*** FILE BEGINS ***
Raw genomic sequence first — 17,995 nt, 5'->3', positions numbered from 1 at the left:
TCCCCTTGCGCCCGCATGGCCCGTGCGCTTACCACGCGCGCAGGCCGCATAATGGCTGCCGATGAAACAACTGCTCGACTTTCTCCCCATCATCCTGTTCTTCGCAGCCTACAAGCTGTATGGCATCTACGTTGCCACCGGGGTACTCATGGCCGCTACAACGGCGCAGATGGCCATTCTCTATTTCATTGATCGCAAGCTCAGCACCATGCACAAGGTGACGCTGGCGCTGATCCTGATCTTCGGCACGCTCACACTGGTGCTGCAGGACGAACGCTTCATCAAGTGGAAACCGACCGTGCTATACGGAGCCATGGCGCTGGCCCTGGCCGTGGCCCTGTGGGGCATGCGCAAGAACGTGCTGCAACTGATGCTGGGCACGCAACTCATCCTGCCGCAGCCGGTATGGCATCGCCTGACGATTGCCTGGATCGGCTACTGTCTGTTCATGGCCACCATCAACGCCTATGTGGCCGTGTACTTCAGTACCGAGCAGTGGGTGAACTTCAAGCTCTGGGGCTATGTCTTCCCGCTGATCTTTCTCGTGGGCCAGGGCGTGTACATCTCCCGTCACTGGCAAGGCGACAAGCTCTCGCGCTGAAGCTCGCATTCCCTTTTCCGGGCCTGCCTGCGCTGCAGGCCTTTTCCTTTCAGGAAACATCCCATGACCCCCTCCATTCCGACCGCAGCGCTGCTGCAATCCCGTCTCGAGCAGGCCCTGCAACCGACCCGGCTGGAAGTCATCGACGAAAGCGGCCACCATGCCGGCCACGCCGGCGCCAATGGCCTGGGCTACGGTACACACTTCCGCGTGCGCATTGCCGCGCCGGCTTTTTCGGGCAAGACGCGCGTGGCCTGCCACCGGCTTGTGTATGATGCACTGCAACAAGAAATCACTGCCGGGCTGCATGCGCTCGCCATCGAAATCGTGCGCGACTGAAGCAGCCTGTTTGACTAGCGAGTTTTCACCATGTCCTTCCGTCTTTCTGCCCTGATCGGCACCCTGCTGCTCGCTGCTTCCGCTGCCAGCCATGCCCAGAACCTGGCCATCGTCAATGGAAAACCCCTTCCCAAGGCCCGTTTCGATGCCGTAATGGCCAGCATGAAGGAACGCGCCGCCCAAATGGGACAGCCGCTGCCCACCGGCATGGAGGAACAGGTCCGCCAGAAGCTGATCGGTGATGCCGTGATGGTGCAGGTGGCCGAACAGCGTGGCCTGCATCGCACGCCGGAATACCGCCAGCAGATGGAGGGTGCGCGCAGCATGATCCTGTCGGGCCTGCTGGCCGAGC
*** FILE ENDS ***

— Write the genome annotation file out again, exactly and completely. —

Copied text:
Raw genomic sequence first — 17,995 nt, 5'->3', positions numbered from 1 at the left:
TCCCCTTGCGCCCGCATGGCCCGTGCGCTTACCACGCGCGCAGGCCGCATAATGGCTGCCGATGAAACAACTGCTCGACTTTCTCCCCATCATCCTGTTCTTCGCAGCCTACAAGCTGTATGGCATCTACGTTGCCACCGGGGTACTCATGGCCGCTACAACGGCGCAGATGGCCATTCTCTATTTCATTGATCGCAAGCTCAGCACCATGCACAAGGTGACGCTGGCGCTGATCCTGATCTTCGGCACGCTCACACTGGTGCTGCAGGACGAACGCTTCATCAAGTGGAAACCGACCGTGCTATACGGAGCCATGGCGCTGGCCCTGGCCGTGGCCCTGTGGGGCATGCGCAAGAACGTGCTGCAACTGATGCTGGGCACGCAACTCATCCTGCCGCAGCCGGTATGGCATCGCCTGACGATTGCCTGGATCGGCTACTGTCTGTTCATGGCCACCATCAACGCCTATGTGGCCGTGTACTTCAGTACCGAGCAGTGGGTGAACTTCAAGCTCTGGGGCTATGTCTTCCCGCTGATCTTTCTCGTGGGCCAGGGCGTGTACATCTCCCGTCACTGGCAAGGCGACAAGCTCTCGCGCTGAAGCTCGCATTCCCTTTTCCGGGCCTGCCTGCGCTGCAGGCCTTTTCCTTTCAGGAAACATCCCATGACCCCCTCCATTCCGACCGCAGCGCTGCTGCAATCCCGTCTCGAGCAGGCCCTGCAACCGACCCGGCTGGAAGTCATCGACGAAAGCGGCCACCATGCCGGCCACGCCGGCGCCAATGGCCTGGGCTACGGTACACACTTCCGCGTGCGCATTGCCGCGCCGGCTTTTTCGGGCAAGACGCGCGTGGCCTGCCACCGGCTTGTGTATGATGCACTGCAACAAGAAATCACTGCCGGGCTGCATGCGCTCGCCATCGAAATCGTGCGCGACTGAAGCAGCCTGTTTGACTAGCGAGTTTTCACCATGTCCTTCCGTCTTTCTGCCCTGATCGGCACCCTGCTGCTCGCTGCTTCCGCTGCCAGCCATGCCCAGAACCTGGCCATCGTCAATGGAAAACCCCTTCCCAAGGCCCGTTTCGATGCCGTAATGGCCAGCATGAAGGAACGCGCCGCCCAAATGGGACAGCCGCTGCCCACCGGCATGGAGGAACAGGTCCGCCAGAAGCTGATCGGTGATGCCGTGATGGTGCAGGTGGCCGAACAGCGTGGCCTGCATCGCACGCCGGAATACCGCCAGCAGATGGAGGGTGCGCGCAGCATGATCCTGTCGGGCCTGCTGGCCGAGC